Wait, what? A young adult telling a few older adults that they want someone to tell them what to think?! That’s not how the conversation is supposed to go! Aren’t the young supposed to chafe at the strictures imposed upon them from above? Aren’t they supposed to be eager to define themselves and their views about the world? Aren’t their lives at this stage of the proceedings supposed to be an embodied protest against what their elders think?

My surprise was compounded by the fact that the millennial who had produced this surprising interjection into the conversation was my eighteen-year-old son. I grinned at him incredulously and said something like, “Well, um, you know I have tried to tell you a few things over the years…” He grinned back. “Yeah, well, you know, I want someone else to tell me what to think.” It has ever been thus with fathers and sons, I suppose. Some truths persist across generations.

My son’s statement has been bouncing around my cranium for the past few days. What initially shocked me has increasingly begun to compute. It made even more sense as I read David Brooks’ most recent column in the New York Times called “And Now, a Word From a Fanatic.” Brooks goes on an imaginative journey inside the mind of an angry young man—the kind of young man that we often read about in the violent headlines of our newspapers, the kind of young man who gravitates to the most extreme ideological and political corners of the internet. The whole article is compelling (and mildly alarming) reading, but a middle passage stood out to me (emphasis added):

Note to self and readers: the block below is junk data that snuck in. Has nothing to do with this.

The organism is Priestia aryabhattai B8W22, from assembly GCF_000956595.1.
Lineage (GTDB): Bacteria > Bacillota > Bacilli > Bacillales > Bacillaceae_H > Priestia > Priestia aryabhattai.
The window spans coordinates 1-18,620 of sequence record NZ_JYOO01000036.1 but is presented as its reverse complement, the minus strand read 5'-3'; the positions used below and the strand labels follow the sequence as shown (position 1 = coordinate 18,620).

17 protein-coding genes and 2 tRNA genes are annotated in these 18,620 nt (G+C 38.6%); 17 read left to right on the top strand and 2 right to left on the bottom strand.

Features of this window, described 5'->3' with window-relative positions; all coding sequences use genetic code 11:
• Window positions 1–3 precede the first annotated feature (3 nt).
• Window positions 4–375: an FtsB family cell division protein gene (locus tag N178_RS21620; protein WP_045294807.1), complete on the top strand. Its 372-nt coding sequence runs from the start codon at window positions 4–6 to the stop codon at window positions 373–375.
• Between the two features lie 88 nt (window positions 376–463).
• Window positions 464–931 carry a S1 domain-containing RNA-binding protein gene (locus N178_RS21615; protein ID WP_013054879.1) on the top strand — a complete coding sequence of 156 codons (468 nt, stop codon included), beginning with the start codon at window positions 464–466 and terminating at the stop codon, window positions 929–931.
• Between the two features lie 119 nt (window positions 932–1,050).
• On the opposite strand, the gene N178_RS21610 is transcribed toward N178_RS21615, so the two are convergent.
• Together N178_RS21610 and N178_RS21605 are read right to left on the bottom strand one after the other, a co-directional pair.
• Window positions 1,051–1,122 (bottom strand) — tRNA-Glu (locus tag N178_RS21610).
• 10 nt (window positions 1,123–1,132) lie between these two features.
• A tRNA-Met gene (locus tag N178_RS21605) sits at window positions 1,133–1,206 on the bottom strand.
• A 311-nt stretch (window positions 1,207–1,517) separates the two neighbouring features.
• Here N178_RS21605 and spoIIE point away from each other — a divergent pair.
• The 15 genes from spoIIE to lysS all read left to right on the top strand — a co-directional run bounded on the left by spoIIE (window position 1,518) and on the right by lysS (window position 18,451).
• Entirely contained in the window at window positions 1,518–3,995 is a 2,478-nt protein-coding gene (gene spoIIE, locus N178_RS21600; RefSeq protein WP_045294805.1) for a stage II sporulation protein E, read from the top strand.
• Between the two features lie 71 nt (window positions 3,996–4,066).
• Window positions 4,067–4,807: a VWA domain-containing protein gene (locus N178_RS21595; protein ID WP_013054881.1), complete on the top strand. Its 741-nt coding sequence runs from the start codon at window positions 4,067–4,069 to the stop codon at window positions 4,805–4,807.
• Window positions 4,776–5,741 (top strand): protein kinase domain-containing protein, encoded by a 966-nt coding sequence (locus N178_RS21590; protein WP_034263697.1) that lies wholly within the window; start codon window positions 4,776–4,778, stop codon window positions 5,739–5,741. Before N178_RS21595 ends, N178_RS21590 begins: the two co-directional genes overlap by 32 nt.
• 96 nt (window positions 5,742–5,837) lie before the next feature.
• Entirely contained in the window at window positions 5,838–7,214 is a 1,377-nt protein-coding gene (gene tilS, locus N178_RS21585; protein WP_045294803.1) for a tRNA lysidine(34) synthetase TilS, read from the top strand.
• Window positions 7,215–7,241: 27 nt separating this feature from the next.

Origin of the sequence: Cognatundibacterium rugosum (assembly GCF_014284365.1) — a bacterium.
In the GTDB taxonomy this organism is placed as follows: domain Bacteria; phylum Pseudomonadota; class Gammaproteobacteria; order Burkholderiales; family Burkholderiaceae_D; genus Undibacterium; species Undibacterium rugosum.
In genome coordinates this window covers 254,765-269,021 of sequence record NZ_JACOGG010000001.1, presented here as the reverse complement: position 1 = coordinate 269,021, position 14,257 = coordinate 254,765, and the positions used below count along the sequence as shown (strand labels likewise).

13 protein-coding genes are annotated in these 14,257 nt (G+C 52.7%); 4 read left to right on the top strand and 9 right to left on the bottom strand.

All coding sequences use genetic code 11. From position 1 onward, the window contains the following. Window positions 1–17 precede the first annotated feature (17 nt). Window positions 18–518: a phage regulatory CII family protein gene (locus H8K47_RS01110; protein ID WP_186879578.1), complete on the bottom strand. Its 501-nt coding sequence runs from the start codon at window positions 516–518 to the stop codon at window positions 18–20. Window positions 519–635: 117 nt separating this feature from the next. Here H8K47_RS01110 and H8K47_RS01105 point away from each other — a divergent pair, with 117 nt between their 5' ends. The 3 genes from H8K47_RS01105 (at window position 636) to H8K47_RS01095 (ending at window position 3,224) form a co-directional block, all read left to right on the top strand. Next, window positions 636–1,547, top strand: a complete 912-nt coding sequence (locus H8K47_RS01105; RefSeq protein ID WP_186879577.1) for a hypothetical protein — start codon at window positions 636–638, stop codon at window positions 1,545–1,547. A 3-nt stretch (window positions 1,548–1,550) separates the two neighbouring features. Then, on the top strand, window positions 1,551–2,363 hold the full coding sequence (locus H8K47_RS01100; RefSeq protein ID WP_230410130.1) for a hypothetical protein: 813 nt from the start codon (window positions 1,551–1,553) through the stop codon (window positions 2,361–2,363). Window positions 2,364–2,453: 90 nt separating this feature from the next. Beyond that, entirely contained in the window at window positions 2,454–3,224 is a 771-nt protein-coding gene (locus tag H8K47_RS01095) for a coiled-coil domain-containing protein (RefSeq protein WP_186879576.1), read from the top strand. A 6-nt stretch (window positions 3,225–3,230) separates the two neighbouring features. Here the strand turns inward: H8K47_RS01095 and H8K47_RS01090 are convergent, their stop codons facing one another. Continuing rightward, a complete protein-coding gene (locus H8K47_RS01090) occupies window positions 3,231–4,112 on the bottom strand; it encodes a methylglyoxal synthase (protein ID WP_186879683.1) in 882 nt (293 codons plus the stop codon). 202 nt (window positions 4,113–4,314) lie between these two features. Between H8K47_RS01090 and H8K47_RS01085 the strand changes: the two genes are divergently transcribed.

To know anything about me you have to understand the chaos at the core of my innermost being. I was raised without coherent moral frameworks. I was raised amid social fragmentation and division, the permanent flux of liquid modernity.

Adults in my life have not been trustworthy. Friends have not been trustworthy. Women reject me. I passed through school unseen. You have no idea how ill equipped I am to deal with my pain. I was raised in that coddling way that protects you from every risk except real life.

When I was younger my eyes pleaded: Tell me what adulthood and manhood are supposed to look like! All you said was, “You can be anything you want to be!” How does that help? You told me I was special, but the world goes on as if I don’t exist.

I yearn for order. Blunt simplicities. Politics provides the Manichaean binaries I can’t find anywhere else, and so I make everything political. Own the libs! Smash the racist right! A war of pure good and pure evil.

I crave the single narrative that will make everything clear: Everything is race. Everything is class. Everything is moral rot caused by godlessness. They say that fundamentalism is rigid and authoritarian. I say to them: Yes! I want fundamentalism. Please wrap me in that rigidity. Otherwise, I have no coherent self.

I was raised without coherent moral frameworks… Wrap me in rigidity… I yearn for order…

Tell me what to think!